#Caturday: Ancient Egyptian kitten skeletons hint at very early cat domestication

by CzechRebel on April 5, 2014

in animals, Caturday, CzechRebel (blog admin), Egypt

Live Science has the story:

Hierakonpolis cat skeleton
Cat skeletons found in an elite cemetery in Hierakonpolis may have been sacrified and buried as part of some religious ritual. Credit: © Hierakonpolis Expedition

The skeletons of six cats, including four kittens, found in an Egyptian cemetery may push back the date of cat domestication in Egypt by nearly 2,000 years.

The bones come from a cemetery for the wealthy in Hierakonpolis, which served as the capital of Upper Egypt in the era before the pharaohs. The cemetery was the resting place not just for human bones, but also for animals, which perhaps were buried as part of religious rituals or sacrifices. Archaeologists searching the burial grounds have found everything from baboons to leopards to hippopotamuses.

The new find includes two adult cats and four kittens from at least two litters. The size of the bones and timing of the litters hints that humans may have kept the cats. The bones date back to between 3600 B.C. and 3800 B.C., which would be 2,000 years before the earliest known evidence of cat domestication in Egypt, archaeologists report in the May issue of the Journal of Archaeological Science. [See Images of the Ancient Egyptian Cats]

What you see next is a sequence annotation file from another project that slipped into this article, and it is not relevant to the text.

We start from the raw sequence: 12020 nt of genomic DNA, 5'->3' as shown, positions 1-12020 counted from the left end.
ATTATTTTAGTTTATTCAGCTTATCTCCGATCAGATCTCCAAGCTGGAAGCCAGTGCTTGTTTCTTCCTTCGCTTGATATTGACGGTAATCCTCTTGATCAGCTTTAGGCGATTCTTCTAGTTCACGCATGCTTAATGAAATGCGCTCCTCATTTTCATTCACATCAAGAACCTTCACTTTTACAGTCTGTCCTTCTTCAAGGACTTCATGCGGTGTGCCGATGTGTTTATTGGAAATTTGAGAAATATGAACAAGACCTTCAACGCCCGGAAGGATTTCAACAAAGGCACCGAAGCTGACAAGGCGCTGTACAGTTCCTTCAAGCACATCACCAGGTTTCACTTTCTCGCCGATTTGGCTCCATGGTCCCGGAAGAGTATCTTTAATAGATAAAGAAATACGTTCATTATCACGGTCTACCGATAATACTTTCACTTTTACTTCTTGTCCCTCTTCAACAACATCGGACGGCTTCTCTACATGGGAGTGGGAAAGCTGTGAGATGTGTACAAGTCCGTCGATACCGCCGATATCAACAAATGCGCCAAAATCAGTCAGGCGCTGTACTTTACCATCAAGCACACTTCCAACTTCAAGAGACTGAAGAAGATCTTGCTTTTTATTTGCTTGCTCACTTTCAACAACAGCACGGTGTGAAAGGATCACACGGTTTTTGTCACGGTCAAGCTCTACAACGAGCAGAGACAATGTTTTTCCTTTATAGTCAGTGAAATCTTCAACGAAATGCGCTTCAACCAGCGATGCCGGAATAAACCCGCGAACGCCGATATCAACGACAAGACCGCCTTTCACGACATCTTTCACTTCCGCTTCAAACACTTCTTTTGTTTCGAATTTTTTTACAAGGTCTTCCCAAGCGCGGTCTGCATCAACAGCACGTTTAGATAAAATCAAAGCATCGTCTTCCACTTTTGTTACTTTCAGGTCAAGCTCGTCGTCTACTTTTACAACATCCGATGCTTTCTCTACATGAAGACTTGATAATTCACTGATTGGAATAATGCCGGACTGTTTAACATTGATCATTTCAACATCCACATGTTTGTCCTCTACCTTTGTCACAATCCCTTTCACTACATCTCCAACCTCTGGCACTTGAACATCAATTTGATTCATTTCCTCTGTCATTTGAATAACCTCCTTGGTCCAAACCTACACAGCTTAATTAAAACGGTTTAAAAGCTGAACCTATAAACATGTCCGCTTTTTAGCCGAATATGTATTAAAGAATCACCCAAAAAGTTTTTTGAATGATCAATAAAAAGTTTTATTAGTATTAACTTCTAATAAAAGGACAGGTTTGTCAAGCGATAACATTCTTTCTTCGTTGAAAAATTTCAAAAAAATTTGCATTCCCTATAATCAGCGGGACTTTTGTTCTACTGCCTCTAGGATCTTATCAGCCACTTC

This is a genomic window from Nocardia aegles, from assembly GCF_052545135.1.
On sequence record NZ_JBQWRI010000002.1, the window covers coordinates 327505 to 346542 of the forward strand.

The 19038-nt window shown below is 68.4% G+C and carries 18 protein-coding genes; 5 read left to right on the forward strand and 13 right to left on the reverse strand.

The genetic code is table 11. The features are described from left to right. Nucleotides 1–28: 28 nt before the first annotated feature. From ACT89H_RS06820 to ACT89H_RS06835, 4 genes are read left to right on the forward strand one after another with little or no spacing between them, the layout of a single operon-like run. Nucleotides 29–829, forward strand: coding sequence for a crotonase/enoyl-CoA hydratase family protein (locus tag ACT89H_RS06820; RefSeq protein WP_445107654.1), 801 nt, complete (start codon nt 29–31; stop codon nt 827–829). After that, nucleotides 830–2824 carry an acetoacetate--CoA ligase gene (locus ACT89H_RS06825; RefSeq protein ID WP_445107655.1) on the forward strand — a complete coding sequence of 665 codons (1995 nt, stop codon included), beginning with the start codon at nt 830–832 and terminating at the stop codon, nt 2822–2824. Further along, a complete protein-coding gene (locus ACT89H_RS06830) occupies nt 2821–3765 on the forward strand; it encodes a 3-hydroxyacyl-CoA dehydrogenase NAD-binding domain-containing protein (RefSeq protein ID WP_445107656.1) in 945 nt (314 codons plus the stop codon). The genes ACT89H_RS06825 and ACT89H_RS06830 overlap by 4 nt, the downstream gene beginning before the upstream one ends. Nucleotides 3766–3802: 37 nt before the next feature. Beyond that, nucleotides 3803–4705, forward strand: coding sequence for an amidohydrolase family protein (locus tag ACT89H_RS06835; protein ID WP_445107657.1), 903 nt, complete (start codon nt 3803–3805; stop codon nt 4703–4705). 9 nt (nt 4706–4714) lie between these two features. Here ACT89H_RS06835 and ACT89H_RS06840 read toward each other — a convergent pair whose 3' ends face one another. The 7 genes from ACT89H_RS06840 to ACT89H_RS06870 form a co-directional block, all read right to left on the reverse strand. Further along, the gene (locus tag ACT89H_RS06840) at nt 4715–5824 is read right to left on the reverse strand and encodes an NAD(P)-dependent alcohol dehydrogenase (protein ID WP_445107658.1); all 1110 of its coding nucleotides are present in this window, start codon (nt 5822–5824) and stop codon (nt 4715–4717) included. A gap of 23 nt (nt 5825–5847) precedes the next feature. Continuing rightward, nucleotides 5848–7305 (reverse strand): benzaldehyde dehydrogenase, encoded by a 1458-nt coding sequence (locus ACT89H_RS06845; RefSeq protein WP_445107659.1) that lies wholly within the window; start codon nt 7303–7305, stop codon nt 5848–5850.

The origin of cats

Archaeologists once believed that cats were domesticated in the time of the pharaohs in ancient Egypt, approximately 4,000 years ago, between 2310 B.C. and 1950 B.C. But in 2004, researchers reported a 9,500-year-old joint burial of a cat and a human on the island of Cyprus.

Meanwhile, cat domestication in China may date back 5,300 years, according to research published in December 2013.

“The last word on cat domestication (when and where) is not yet said,” Wim Van Neer, a bioarchaeologist at the Royal Belgian Institute of Natural Sciences and Catholic University, Leuven, wrote in an email to Live Science. [Here, Kitty, Kitty: 10 Facts for Cat-Lovers]

Van Neer and his colleagues, including excavation director Renée Friedman, discovered the cat skeletons by the eastern wall of the cemetery in 2008. All six lay nestled together in a pit about 20 inches (50 centimeters) in diameter and about 10 inches (25 cm) deep.

The archaeologists immediately realized they had something special. Cat skeletons are rare finds, Van Neer said, and complete skeletons are even more exceptional.

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